Late last month, Hungarian prosecutors charged the Ukrainian Captain of a Swiss owned river cruise ship with misconduct leading to mass casualties and 35 counts of failing to provide help in a disaster.
Last May, Viking Cruises’ ‘Viking Sigyn’ sank another cruise boat in a collision on the River Danube in Budapest, killing 27 people on a smaller cruise vessel, ‘Mermaid’.
According to a Reuters report, the tourist vessel ‘Mermaid’, with 35 people on board, sank after being hit by the river cruiser under a bridge during heavy rain.
Twenty five of those killed on board ‘Mermaid’ were South Koreans. The smaller ship’s captain and her crew member also died. One Korean is still missing, local authorities said.
‘Mermaid’ reportedly overtook the Viking river cruise ship and had the right of way, as it attempted to navigate under the bridge, prosecutors said. However, the captain of the larger cruiser increased speed, even though the smaller boat was in clear view and also visible on the radar.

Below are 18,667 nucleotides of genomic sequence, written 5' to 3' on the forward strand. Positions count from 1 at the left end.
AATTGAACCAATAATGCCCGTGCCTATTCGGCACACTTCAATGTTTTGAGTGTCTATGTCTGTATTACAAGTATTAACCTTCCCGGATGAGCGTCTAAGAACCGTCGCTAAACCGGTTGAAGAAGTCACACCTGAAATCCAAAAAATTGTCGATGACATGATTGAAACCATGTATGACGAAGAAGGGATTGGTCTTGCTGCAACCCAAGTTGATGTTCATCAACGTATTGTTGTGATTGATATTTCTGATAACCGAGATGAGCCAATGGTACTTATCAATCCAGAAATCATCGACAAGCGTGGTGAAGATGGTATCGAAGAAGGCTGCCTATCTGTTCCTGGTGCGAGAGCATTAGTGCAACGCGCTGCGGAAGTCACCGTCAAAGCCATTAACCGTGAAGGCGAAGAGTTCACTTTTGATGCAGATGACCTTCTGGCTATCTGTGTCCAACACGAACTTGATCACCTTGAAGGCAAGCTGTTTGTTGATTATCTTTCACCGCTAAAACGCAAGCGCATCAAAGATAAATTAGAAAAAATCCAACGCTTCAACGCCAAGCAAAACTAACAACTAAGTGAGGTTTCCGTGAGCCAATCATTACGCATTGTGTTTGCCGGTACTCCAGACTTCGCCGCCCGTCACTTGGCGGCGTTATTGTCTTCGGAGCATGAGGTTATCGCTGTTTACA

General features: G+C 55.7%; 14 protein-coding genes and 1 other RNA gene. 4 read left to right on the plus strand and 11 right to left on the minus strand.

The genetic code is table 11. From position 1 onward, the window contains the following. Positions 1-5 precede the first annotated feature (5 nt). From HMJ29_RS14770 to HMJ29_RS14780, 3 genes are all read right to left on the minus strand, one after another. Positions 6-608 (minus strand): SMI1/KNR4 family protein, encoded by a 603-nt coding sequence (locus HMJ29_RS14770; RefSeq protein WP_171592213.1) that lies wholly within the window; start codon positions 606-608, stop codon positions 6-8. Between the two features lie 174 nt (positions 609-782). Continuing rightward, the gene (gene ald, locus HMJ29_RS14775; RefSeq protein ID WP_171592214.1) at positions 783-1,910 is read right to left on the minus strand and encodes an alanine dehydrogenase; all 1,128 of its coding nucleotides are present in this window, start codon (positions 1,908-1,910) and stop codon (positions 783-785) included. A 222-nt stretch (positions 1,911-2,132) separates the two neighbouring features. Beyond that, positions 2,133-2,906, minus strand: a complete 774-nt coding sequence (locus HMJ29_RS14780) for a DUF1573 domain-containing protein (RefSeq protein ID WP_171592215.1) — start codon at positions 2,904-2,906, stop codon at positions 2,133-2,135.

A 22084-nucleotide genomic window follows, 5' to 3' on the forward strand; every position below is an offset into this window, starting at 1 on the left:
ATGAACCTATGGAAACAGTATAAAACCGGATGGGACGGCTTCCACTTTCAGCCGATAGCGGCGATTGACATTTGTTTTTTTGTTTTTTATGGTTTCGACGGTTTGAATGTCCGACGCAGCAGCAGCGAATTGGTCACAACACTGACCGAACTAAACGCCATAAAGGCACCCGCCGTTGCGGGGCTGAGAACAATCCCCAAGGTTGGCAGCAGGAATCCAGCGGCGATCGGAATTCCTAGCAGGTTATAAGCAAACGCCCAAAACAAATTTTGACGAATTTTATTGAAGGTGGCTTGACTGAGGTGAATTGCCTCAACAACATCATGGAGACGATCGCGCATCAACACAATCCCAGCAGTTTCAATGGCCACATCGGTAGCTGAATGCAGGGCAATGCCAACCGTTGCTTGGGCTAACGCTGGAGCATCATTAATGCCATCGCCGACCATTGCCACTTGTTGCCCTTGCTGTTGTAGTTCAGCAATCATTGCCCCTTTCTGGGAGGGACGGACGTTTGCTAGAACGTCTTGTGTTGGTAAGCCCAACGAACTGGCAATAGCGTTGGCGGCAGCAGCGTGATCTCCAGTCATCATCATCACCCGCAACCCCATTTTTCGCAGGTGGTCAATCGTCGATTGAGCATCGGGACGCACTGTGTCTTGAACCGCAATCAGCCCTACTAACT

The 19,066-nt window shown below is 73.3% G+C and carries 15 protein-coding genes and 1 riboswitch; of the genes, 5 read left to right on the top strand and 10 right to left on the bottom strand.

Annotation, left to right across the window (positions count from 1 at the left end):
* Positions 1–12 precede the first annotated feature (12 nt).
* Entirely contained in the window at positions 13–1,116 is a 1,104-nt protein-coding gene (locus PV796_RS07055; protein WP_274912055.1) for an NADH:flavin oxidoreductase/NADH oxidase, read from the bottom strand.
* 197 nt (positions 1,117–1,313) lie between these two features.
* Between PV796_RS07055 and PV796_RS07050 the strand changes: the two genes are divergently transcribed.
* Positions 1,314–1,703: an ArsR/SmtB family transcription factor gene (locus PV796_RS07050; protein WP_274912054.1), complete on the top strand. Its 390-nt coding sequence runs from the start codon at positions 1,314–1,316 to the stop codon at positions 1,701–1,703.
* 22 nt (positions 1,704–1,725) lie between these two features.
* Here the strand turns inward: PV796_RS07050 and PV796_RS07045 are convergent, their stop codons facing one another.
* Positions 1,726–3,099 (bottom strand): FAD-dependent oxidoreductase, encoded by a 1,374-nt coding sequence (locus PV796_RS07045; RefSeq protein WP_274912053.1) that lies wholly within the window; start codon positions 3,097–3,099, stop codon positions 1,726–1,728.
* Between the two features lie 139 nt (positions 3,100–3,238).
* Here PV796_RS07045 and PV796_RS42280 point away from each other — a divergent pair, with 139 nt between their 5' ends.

“The captain failed to pay sufficient attention, he did not focus on steering the ship for several minutes,” the prosecutors said, adding that the captain failed to keep a safe distance and did not send the radio and sound signals needed when overtaking, Reuters said.
“(After the collision) the ‘Mermaid’ became fully submerged, within about 30 seconds, and sank,” they said.
Police identified the captain as 64-year-old C Yuriy from Odessa, Ukraine. His lawyers have previously claimed that he was devastated but did nothing wrong.
Viking Cruises has said it was co-operating with Hungarian investigators.
Prosecutors have asked the Pest Central District Court to convict the captain and sentence him to nine years in prison along with a nine-year ban on operating waterborne vessels, if he pleads guilty at a preliminary hearing and renounces a trial.
The captain has been released from detention but wears an electronic tracking device and is not allowed to leave his designated residence without permission.
‘Mermaid’ was raised from the river bed by crane on 11th June. Some of the victims’ bodies were recovered weeks after the incident more than 62 miles downstream, it was reported.